Last week, we explained how to bring sack gardening from the GOAL garden at Bloom into your own home. This week, our award-winning designer, Joan Mallon, explains how to create a micro garden in your urban space.
“Micro gardening is a perfect space-saving solution, as well as a good way to incorporate recycled materials into your garden.
"The GOAL garden at Bloom demonstrated how raised micro gardening can help families make the most of uncompromising living environments and showed how they can be an effective way to grow vegetables. When I visited Kenya with GOAL, I witnessed some of the many ways the aid organisation is working with people living in informal settlements to improve healthcare, livelihood opportunities and ultimately, enjoy a better way of life. A lot of the gardening practices in these regions are very transferable to our own back garden, yards, patios, etc.
"Raised beds can be made from recycled wood pallets and can bring you the satisfaction of growing your own vegetables in confined spaces. You can find lots of DIY videos on YouTube showing you how to construct them.
To make your own micro garden, you will need;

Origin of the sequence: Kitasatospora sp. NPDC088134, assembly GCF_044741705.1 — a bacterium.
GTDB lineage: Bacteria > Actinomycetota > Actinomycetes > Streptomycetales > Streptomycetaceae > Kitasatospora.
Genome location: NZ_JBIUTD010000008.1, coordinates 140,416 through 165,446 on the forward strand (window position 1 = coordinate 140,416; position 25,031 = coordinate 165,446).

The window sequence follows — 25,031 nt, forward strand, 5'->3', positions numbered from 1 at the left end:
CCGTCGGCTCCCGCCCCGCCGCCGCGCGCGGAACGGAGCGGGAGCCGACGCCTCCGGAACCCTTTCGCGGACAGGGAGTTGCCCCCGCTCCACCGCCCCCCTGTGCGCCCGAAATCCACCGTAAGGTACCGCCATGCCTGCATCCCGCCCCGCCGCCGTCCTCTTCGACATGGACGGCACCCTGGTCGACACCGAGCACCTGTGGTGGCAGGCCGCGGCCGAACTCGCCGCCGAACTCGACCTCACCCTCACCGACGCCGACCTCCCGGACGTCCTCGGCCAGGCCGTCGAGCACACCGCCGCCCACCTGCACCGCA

• Two wooden pallets prised apart into pieces
• Short nails and a staple gun
• Fertile loamy soil
• Permeable plastic
"After constructing the raised beds from the pallets (if you are unable to do this yourself, you may need a favour from someone who is reasonably handy with a hammer and saw), secure the plastic to the bottom of the wood using a staple gun.
Line the bottom of the micro garden with a covering of gravel for drainage and pack good quality loamy soil tightly into the beds.
"Pack in vegetables (preferably from plugs or seeds that you have started yourself in pots) like kale, runner beans, spinach, tomatoes and other greens or edibles. Or consider edible flowers such as calendula (marigolds) and nasturtiums, which will tumble over the edges of the ‘garden’.
"Courgettes will flourish in micro gardens but be warned, two courgette plants are enough for any household. Pick them when they are no longer than your thumb and forefinger.
"Keep an eye on the garden in the days following planting to make sure the plants are bedding in. Water or add soil as needed. With fruiting plants such as courgettes and tomatoes, water once a week with a diluted tomato food. Make sure not to wet the leaves of both of these plants as this can spread mould and disease.
"Finally, enjoy the satisfaction of growing and eating the produce that you have harvested!"
If you would like to contact Joan with any garden queries please email her on firstname.lastname@example.org
For tips on making your own sack garden, click here.